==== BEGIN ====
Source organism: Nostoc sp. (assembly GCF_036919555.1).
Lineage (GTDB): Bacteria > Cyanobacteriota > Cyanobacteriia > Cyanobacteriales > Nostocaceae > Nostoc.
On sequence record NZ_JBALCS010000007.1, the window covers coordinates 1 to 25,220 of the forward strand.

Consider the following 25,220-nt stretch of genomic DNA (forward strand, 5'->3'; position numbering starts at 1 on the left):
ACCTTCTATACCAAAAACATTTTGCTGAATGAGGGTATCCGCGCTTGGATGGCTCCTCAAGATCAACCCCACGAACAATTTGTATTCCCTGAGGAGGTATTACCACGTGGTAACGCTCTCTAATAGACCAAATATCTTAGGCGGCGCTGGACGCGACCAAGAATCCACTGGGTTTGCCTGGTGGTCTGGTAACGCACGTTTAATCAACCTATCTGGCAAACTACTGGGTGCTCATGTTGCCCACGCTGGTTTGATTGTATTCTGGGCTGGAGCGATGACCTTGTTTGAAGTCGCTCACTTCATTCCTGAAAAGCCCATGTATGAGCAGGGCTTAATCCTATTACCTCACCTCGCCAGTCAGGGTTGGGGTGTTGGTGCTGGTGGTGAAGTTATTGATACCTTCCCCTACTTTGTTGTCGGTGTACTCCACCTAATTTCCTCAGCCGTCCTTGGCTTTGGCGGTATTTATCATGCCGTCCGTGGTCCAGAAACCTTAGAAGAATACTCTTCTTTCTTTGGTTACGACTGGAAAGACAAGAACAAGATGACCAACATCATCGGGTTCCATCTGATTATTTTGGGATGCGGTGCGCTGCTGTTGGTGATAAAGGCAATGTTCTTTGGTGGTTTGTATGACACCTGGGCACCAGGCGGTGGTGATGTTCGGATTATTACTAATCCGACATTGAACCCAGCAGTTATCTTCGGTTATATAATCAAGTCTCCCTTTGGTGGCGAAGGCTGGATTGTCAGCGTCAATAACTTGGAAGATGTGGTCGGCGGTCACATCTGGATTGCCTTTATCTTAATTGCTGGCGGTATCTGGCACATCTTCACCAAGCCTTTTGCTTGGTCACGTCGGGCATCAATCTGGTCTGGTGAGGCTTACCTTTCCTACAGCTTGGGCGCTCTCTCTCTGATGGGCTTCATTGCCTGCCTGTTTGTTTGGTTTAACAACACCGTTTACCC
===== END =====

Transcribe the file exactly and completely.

Source organism: Nostoc sp. (assembly GCF_036919555.1).
Lineage (GTDB): Bacteria > Cyanobacteriota > Cyanobacteriia > Cyanobacteriales > Nostocaceae > Nostoc.
On sequence record NZ_JBALCS010000007.1, the window covers coordinates 1 to 25,220 of the forward strand.

Consider the following 25,220-nt stretch of genomic DNA (forward strand, 5'->3'; position numbering starts at 1 on the left):
ACCTTCTATACCAAAAACATTTTGCTGAATGAGGGTATCCGCGCTTGGATGGCTCCTCAAGATCAACCCCACGAACAATTTGTATTCCCTGAGGAGGTATTACCACGTGGTAACGCTCTCTAATAGACCAAATATCTTAGGCGGCGCTGGACGCGACCAAGAATCCACTGGGTTTGCCTGGTGGTCTGGTAACGCACGTTTAATCAACCTATCTGGCAAACTACTGGGTGCTCATGTTGCCCACGCTGGTTTGATTGTATTCTGGGCTGGAGCGATGACCTTGTTTGAAGTCGCTCACTTCATTCCTGAAAAGCCCATGTATGAGCAGGGCTTAATCCTATTACCTCACCTCGCCAGTCAGGGTTGGGGTGTTGGTGCTGGTGGTGAAGTTATTGATACCTTCCCCTACTTTGTTGTCGGTGTACTCCACCTAATTTCCTCAGCCGTCCTTGGCTTTGGCGGTATTTATCATGCCGTCCGTGGTCCAGAAACCTTAGAAGAATACTCTTCTTTCTTTGGTTACGACTGGAAAGACAAGAACAAGATGACCAACATCATCGGGTTCCATCTGATTATTTTGGGATGCGGTGCGCTGCTGTTGGTGATAAAGGCAATGTTCTTTGGTGGTTTGTATGACACCTGGGCACCAGGCGGTGGTGATGTTCGGATTATTACTAATCCGACATTGAACCCAGCAGTTATCTTCGGTTATATAATCAAGTCTCCCTTTGGTGGCGAAGGCTGGATTGTCAGCGTCAATAACTTGGAAGATGTGGTCGGCGGTCACATCTGGATTGCCTTTATCTTAATTGCTGGCGGTATCTGGCACATCTTCACCAAGCCTTTTGCTTGGTCACGTCGGGCATCAATCTGGTCTGGTGAGGCTTACCTTTCCTACAGCTTGGGCGCTCTCTCTCTGATGGGCTTCATTGCCTGCCTGTTTGTTTGGTTTAACAACACCGTTTACCC